and $\mathbf{\theta}$ is the parameter vector, and $\mathbf{x}$ is the feature vector (including a bias term $x_0 = 1$) and $n$ is the number of features.

The model's prediction $\hat{y}$ for the instance $\mathbf{x}$ is given by:

$ \hat{y} = \begin{cases} 0 & \text{ if }h_\mathbf{\theta}(\mathbf{x}) < 0.5\\ 1 & \text{ if }h_\mathbf{\theta}(\mathbf{x}) \ge 0.5 \end{cases} $

Notice that $\sigma(t) \ge 0.5$ when $t \ge 0$, and $\sigma(t) < 0.5$ when $t < 0$ so the prediction simplifies to:

$ \hat{y} = \begin{cases} 0 & \text{ if }\sum\limits_{i=0}^{n}\theta_i x_i < 0\\ 1 & \text{ if }\sum\limits_{i=0}^{n}\theta_i x_i \ge 0 \end{cases} $

If you normalize the feature vector, you get the new parameter vector $\bar{\mathbf{\theta}} = \dfrac{\mathbf{\theta}}{K} $. Since the coefficients can be negative, it would not make sense to divide them by the sum of coefficients (the sum could be negative or zero). So instead, let's define $K$ as the range of values (anyway, even if you choose another method for normalization, it does not change what follows).

$K = \underset{i}\max(\theta_i) - \underset{i}\min(\theta_i)$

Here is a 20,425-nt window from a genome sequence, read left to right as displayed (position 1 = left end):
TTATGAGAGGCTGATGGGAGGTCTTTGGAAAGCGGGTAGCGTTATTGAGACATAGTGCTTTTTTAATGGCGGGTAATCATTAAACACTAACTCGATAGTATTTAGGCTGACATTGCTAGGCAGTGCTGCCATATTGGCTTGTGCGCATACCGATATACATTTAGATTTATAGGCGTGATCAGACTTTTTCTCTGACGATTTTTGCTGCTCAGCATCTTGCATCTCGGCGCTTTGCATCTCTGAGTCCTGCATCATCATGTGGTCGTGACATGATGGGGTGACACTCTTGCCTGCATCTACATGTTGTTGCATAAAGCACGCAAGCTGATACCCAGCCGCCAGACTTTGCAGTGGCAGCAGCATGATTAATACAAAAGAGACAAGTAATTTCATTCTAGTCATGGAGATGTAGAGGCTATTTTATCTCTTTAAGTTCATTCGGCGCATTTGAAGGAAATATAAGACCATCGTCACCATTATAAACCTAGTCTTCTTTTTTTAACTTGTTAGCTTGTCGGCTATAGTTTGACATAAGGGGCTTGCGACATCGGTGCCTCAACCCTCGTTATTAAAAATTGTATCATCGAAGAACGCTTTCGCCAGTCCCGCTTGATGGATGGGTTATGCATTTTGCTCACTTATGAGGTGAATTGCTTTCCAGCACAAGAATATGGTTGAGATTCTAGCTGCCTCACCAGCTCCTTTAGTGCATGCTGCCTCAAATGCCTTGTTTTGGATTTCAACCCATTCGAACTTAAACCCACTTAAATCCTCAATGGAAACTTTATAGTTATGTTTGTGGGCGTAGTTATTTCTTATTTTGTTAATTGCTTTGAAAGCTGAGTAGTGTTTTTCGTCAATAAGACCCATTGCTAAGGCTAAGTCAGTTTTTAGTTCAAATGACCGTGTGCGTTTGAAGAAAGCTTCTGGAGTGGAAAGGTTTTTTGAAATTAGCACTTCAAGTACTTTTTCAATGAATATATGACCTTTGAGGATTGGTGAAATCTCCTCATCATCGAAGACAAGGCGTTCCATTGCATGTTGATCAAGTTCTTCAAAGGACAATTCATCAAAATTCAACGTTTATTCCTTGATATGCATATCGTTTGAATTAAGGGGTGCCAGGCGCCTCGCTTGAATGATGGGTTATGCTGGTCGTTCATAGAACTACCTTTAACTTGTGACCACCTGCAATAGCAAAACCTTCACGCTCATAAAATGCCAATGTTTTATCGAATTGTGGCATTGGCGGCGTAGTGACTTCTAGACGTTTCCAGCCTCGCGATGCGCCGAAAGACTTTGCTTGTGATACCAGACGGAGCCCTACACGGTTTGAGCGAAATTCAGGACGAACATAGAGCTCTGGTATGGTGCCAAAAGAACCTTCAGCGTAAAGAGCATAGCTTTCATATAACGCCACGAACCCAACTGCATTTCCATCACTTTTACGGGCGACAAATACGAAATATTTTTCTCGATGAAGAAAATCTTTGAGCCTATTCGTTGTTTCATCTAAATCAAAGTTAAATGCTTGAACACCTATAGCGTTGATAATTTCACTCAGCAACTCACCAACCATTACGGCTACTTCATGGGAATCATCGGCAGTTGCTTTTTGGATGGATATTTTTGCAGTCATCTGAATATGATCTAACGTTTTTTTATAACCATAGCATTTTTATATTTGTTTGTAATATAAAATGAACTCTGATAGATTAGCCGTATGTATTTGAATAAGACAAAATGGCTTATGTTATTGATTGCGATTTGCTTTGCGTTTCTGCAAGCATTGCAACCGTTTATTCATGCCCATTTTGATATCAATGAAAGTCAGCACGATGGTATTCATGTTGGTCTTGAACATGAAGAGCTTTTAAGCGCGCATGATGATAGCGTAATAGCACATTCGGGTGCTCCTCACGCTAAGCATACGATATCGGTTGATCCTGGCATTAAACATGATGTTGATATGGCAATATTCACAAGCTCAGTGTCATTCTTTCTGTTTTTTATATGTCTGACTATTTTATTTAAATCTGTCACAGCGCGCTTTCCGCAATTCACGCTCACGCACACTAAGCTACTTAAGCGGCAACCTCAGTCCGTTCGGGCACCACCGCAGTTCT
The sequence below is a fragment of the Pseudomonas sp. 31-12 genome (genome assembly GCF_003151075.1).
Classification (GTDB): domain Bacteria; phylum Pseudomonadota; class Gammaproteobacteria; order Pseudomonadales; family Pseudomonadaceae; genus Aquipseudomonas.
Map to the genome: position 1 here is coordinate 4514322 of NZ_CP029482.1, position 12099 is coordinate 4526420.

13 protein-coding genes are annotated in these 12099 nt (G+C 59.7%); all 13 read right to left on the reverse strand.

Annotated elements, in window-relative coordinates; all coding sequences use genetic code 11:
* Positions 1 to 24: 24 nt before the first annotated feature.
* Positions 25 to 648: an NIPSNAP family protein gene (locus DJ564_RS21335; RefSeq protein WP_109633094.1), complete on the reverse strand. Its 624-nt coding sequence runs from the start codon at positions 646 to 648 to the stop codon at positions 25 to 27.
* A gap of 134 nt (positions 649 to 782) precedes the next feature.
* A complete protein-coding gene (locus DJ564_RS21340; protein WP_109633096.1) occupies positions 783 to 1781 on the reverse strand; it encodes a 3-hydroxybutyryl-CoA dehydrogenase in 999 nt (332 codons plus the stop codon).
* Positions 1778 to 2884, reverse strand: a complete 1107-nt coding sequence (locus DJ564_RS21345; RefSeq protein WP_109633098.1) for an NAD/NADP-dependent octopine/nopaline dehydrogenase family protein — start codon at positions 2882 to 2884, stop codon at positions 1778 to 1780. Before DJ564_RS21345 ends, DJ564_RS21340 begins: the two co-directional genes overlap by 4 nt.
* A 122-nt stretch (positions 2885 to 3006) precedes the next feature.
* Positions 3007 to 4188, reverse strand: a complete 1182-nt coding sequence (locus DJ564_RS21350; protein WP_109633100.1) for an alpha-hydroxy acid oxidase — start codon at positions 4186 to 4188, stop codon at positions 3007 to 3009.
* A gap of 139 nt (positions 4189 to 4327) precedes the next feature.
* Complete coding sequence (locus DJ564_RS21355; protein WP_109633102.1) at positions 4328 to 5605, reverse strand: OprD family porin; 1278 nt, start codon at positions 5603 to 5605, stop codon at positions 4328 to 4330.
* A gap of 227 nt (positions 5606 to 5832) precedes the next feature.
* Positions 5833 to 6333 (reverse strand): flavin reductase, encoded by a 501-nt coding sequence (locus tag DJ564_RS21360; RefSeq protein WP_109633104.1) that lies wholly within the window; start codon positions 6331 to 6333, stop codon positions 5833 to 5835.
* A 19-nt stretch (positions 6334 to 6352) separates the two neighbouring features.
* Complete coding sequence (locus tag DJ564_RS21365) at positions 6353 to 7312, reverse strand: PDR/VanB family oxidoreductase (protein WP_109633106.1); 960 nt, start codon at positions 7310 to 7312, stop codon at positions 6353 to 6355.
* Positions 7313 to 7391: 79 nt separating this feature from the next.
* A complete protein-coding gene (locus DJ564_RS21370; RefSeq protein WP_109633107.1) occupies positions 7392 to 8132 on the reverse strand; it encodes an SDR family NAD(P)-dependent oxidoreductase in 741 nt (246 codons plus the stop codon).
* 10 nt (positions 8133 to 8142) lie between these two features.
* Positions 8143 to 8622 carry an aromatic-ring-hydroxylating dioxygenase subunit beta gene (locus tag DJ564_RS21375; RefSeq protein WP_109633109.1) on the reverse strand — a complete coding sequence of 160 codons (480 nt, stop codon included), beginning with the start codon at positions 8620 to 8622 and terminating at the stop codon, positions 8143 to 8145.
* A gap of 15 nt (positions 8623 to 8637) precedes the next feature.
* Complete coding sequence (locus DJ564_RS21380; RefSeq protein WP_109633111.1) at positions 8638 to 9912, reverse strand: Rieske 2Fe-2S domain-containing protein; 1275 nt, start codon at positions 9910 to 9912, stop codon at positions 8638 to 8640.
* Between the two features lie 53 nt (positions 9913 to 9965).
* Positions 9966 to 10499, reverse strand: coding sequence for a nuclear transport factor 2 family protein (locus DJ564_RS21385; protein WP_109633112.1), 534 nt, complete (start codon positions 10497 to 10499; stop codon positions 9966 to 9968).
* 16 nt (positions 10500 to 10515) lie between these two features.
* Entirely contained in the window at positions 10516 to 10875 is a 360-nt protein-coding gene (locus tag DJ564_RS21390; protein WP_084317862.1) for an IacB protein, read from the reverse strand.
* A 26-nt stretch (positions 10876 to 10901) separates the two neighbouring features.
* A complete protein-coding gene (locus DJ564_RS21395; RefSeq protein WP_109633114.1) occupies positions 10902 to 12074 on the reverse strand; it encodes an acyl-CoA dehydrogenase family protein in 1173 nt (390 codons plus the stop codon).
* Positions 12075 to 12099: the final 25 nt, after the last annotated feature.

Look at what happens to the sum used for predictions:

$ \sum\limits_{i=0}^{n}\bar{\theta}_i x_i = \sum\limits_{i=0}^{n}\dfrac{\theta_i}{K} x_i = \dfrac{1}{K}\sum\limits_{i=0}^{n}\theta_i x_i $

Everything just got multiplied by the constant $\dfrac{1}{K}$.

If $K > 0$, the predictions don't change a bit, since $\dfrac{1}{K} \sum\limits_{i=0}^{n}\theta_i x_i$ has the same sign as $\sum\limits_{i=0}^{n}\theta_i x_i$. If $K = 0$ (which can only happen if all coefficients are equal), then $K$ is not defined (you can't normalize the coefficients). If you use another normalization technique, and end up with $K<0$, then all predictions get reversed, which is probably not a good idea!

So normalizing the coefficients (by dividing them by their range of values) will not affect predictions. However, it will mess up the decision function $h_\mathbf{\theta}$. This function is used to estimate the probability of the positive class. By multiplying all coefficients by $\dfrac{1}{K}$, you will end up making the same predictions (since the sign is not affected), but the estimated probability will be higher or lower depending on the value of $K$. For example, if $K = 2$ then:

$h_\mathbf{\bar{\theta}}(\mathbf{x}) = \sigma(\sum\limits_{i=0}^{n}\bar{\theta}_i x_i) = \sigma\left(\dfrac{1}{2} \sum\limits_{i=0}^{n}\theta_i x_i\right)$

This can't be simplified much: if you plot the curve of $\sigma(t)$ and compare it to $\sigma(\frac{1}{2}t)$, you will find that this updated model will be much less confident about its predictions. For no good reason.